Noir Independent: Emphasizing Diversity and Inclusion

Noir Independent: Emphasizing Diversity and Inclusion

By Kellie Finch


Diversity and inclusion are key words at the heart of most ensembles’ mission statements, but one winter guard based in Atlanta, Georgia emphasizes these beliefs at the very top of their organizational makeup.

Founded and directed by Corey Hawkins, Noir Independent Winter guard aimed to foster an outlet for staff and students from around the Atlanta area to explore their passion for performing. For Noir, diversity and inclusion were a focus in the ensemble’s creation – and it can be seen from the makeup of their 2023 staff. It even inspired the guard’s inaugural show theme this season.

Building a Program

Establishing Noir had been in Hawkins’ mind for quite some time, but it took until this competitive season for everything to fall into place – gathering the necessary resources and creating a strong enough community to make his dream a reality.

In building his staff, Hawkins reached out to many of his friends across the winterguard community, putting together a team made up entirely of people of color: an intentional and meaningful decision.

“I’ve been thinking of starting my own independent guard for a few years,” Hawkins said. “The timing just seemed right when I finally got everything started, and from the overwhelming support of the current members.”

“I knew I wanted a place for Black creatives to feel like they had a safe space within the organization and to utilize their creativity when crafting the program,” Hawkins said.

When Hawkins held auditions for Noir, he received a wide turnout of interest, welcoming members from all different demographics around Atlanta and surrounding states, including Alabama. Building a truly diverse program will take time, but showing an effort to keep these ideas at the forefront of our organization will foster a much wider range of diversity of membership in the future 

“With people coming from many different areas of life, the dynamic is certainly interesting at times,” Hawkins said. “But, at the end of the day, everyone is just here to have a good time and spin with their friends.”

We All Belong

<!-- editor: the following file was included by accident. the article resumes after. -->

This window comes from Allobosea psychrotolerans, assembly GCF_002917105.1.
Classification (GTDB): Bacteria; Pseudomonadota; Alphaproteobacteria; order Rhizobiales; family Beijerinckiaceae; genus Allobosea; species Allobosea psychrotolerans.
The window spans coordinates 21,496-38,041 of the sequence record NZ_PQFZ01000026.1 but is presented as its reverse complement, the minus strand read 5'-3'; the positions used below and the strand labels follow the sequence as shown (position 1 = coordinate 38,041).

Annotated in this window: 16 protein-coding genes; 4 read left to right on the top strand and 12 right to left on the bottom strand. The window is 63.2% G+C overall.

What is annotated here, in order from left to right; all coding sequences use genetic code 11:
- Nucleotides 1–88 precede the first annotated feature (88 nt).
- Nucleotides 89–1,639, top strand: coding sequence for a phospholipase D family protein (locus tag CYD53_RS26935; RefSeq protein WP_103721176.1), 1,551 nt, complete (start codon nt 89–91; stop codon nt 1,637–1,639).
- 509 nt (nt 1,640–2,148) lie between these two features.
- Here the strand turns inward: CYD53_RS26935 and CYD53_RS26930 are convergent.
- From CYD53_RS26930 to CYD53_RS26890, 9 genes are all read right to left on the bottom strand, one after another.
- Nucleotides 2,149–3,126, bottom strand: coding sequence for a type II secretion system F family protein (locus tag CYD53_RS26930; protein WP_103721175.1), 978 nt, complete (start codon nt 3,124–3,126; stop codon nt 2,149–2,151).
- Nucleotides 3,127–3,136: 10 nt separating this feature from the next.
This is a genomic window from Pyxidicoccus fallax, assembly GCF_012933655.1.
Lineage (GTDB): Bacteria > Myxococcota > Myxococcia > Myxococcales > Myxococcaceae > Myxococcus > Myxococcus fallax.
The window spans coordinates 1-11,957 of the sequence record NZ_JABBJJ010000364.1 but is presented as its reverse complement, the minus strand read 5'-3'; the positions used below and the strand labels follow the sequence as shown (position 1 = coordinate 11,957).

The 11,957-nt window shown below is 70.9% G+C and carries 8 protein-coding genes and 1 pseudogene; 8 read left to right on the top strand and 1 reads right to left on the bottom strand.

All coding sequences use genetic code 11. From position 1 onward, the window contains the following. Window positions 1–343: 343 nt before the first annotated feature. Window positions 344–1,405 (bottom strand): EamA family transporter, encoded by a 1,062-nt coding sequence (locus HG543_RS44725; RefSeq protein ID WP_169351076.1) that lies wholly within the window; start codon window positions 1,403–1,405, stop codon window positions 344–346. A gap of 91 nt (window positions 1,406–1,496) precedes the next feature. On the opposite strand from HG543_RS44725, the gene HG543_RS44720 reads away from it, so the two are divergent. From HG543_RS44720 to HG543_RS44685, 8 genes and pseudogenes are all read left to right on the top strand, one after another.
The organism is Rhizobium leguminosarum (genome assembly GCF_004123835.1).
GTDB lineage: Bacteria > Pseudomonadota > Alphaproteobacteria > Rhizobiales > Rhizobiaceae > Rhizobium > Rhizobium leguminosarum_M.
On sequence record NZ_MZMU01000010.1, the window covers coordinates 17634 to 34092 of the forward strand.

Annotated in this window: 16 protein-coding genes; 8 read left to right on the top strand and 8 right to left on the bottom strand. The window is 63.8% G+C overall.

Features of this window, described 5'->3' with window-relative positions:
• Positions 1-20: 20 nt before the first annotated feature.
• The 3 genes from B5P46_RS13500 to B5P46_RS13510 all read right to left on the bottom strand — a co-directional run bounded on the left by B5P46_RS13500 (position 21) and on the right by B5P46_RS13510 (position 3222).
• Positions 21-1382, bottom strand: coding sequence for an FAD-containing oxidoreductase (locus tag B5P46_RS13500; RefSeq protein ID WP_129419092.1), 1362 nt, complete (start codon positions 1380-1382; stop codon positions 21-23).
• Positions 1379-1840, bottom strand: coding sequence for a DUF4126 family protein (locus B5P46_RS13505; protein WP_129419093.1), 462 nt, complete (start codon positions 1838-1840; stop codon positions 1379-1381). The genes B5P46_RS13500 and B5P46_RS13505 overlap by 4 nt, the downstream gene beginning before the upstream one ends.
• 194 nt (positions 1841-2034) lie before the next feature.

Noir’s inaugural production, “Free and Equal,” combines the best parts of what the ensemble stands for: making its staff and members feel at home every time they step onto the floor at practice or a performance – making it the perfect first show for the group.

“No matter race, sex, color, etc…we all belong,” Hawkins said. “We are all free to do anything we want to do in this activity.”

When asked what other groups can learn from Noir in terms of diversity and inclusion, Hawkins’ advice was simple but impactful: Never be afraid to think outside of the box, and always consider reaching out to local resources for help and inspiration.

Hawkins’ goals for the season are to push his ensemble to grow more and more each week, and this is something the staff enjoys watching, Hawkins said. He strives to end the season with many quality, educational memories for members and staff.

Until World Championships, Noir will continue its season competing at three WGI Regionals (Knoxville, Charlotte, and Atlanta) and the guard’s local circuit, the Southern Association for Performing Arts (SAPA).

“We are just excited as an organization for the first year of Noir,” Hawkins said. “People will be pleasantly surprised to see what we have been hard at work on over the past few months.”

About the Author:

Kellie Finch is an undergraduate student at the University of North Carolina at Chapel Hill pursuing her BA in Media and Journalism through the Hussman School of Journalism and Media. At UNC, she is a member of the Marching Tar Heels in the tenor saxophone section. She participated in WGI winds during all four years of high school playing the alto saxophone, where she discovered her love for music and the activity through her experiences and the people she met.